Well there it was, gone!
Yes Christmas is well and truly over and hopefully the last of those generally awful generic Christmas beers should at last be jingle belling their jolly way off your locals hand-pulls, making way for something thing new. For most of us it will still be dark and strong winter ales with a smidgin of hoppy pales breaking up through the gloom, fighting for light like maples in a forest dominated by mighty oaks. (Neil Peart eat your heart out)
Time then I thought, to give your taste buds a run out in the form of another hashtag tasting session, this time exploring the much under rated Barley Wine. Still a winter ale some might say, but I’d disagree and say it’s an any season beer if the mood takes you.
I think barley wines get a bit of a rough ride with lots of drinkers. People are unfamiliar with them apart from the obligatory can of Gold Label that sits forlorn at the bottom of many a bars fridge and I think the high ABV scares them too, generally sitting upwards of 10% in a lot of cases. I thought the same I have to admit, until a couple of years ago when I started to explore beer more and I think that perhaps was because the only British beers I’d tried that were anywhere near that strength were like drinking Castrol GTX.
Like the British/World beer scene though I’ve moved on, higher strength beers are featuring more and more especially in the more forward thinking bars (refuses to use the c word) and whilst I treat them with respect, I wouldn’t bat an eyelid at trying a new Paradox at 15% or so in somewhere like Brewdog for example.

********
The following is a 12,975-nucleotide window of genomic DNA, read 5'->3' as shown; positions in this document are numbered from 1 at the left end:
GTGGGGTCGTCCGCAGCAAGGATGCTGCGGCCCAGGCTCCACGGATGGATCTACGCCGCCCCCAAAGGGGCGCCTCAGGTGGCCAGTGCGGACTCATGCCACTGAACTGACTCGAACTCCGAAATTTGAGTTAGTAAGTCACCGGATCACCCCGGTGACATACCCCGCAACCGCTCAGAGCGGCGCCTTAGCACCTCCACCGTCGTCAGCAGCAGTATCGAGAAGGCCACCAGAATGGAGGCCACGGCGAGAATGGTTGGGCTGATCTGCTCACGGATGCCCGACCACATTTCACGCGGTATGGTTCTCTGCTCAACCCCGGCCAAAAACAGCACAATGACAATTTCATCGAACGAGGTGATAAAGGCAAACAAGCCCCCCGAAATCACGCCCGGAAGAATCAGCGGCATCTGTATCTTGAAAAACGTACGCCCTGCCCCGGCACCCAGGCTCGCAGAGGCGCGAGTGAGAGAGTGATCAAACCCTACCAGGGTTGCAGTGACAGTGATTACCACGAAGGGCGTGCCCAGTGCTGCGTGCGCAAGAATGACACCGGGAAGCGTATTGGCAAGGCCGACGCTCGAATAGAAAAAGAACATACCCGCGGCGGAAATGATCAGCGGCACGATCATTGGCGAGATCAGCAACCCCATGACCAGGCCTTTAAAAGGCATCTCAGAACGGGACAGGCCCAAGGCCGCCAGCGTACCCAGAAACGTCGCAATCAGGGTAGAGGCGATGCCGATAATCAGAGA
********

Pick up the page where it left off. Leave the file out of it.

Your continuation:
As a bit of a style introduction, I’m going to use a quote from Melissa Cole’s “Let Me Tell You About Beer” and although as you’ll read, it doesn’t go into detail at this stage on what they (barley wines and Scotch ales), actually are like (she does later in the chapter), I think it speaks volumes about what to expect and how to treat them…
“If beer styles were people, then barley wines and Scotch ales would be someone like George Clooney: respected by men and loved by women, growing old gracefully, with an air of sophistication, but retaining a puckish charm that could get you into trouble but convincing you to jump on a jet to Vegas instead of going home for dinner”.
So to the uninitiated, a little more.
Usually malty sweet, but with any decent example, always with a glorious complexity of tastes that should stop them being cloying. Expect caramel, treacle toffee, oranges, marmalade, bitter chocolate, rich boozy liqueured orchard and vine fruits in varying combinations, with quite often a surprising amount of spritzy bitter hops bursting through to finely balance the heady malts in this delightfully warming elixir..
Think of a cold dark night, you are sitting in a high-backed winged leather arm-chair in a dimly lit room, the flickering glow of a roaring log fire warms your face and sets shadows dancing on the walls around you.
Sit back, relax and savour the flavour of a luxuriously sumptuous barley wine.
Date to be confirmed for hash-tag #BarleyCon13 as I’m working on a few ideas that hopefully will up the stakes a little, but I’m thinking late Feb to early March which gives you lot plenty of time to find some interesting examples. I’ll list a few suggestions in a few days.
Oh and did I mention that a barley wine was CAMRA’s Champion Beer of the year in 2012? No, well watch this space on that front as I may have some interesting news….